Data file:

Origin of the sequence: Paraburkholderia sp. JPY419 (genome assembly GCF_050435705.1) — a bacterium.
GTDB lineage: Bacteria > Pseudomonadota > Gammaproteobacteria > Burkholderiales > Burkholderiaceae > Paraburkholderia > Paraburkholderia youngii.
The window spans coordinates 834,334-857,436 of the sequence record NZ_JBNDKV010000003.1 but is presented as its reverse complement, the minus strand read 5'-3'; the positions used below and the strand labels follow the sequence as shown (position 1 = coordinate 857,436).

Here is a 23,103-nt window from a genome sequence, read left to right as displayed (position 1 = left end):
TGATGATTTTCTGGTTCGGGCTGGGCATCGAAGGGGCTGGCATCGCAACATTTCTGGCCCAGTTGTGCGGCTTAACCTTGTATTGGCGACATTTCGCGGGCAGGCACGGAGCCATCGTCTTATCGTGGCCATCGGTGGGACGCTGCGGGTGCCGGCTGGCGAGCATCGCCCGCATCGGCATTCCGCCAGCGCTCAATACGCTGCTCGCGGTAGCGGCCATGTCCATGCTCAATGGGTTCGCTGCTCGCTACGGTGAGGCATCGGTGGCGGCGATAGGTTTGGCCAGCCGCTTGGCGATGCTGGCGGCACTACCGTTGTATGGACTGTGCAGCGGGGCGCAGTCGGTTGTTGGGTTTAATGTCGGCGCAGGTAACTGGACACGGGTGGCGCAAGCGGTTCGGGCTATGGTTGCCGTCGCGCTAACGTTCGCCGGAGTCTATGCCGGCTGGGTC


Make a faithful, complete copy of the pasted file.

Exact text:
Origin of the sequence: Paraburkholderia sp. JPY419 (genome assembly GCF_050435705.1) — a bacterium.
GTDB lineage: Bacteria > Pseudomonadota > Gammaproteobacteria > Burkholderiales > Burkholderiaceae > Paraburkholderia > Paraburkholderia youngii.
The window spans coordinates 834,334-857,436 of the sequence record NZ_JBNDKV010000003.1 but is presented as its reverse complement, the minus strand read 5'-3'; the positions used below and the strand labels follow the sequence as shown (position 1 = coordinate 857,436).

Here is a 23,103-nt window from a genome sequence, read left to right as displayed (position 1 = left end):
TGATGATTTTCTGGTTCGGGCTGGGCATCGAAGGGGCTGGCATCGCAACATTTCTGGCCCAGTTGTGCGGCTTAACCTTGTATTGGCGACATTTCGCGGGCAGGCACGGAGCCATCGTCTTATCGTGGCCATCGGTGGGACGCTGCGGGTGCCGGCTGGCGAGCATCGCCCGCATCGGCATTCCGCCAGCGCTCAATACGCTGCTCGCGGTAGCGGCCATGTCCATGCTCAATGGGTTCGCTGCTCGCTACGGTGAGGCATCGGTGGCGGCGATAGGTTTGGCCAGCCGCTTGGCGATGCTGGCGGCACTACCGTTGTATGGACTGTGCAGCGGGGCGCAGTCGGTTGTTGGGTTTAATGTCGGCGCAGGTAACTGGACACGGGTGGCGCAAGCGGTTCGGGCTATGGTTGCCGTCGCGCTAACGTTCGCCGGAGTCTATGCCGGCTGGGTC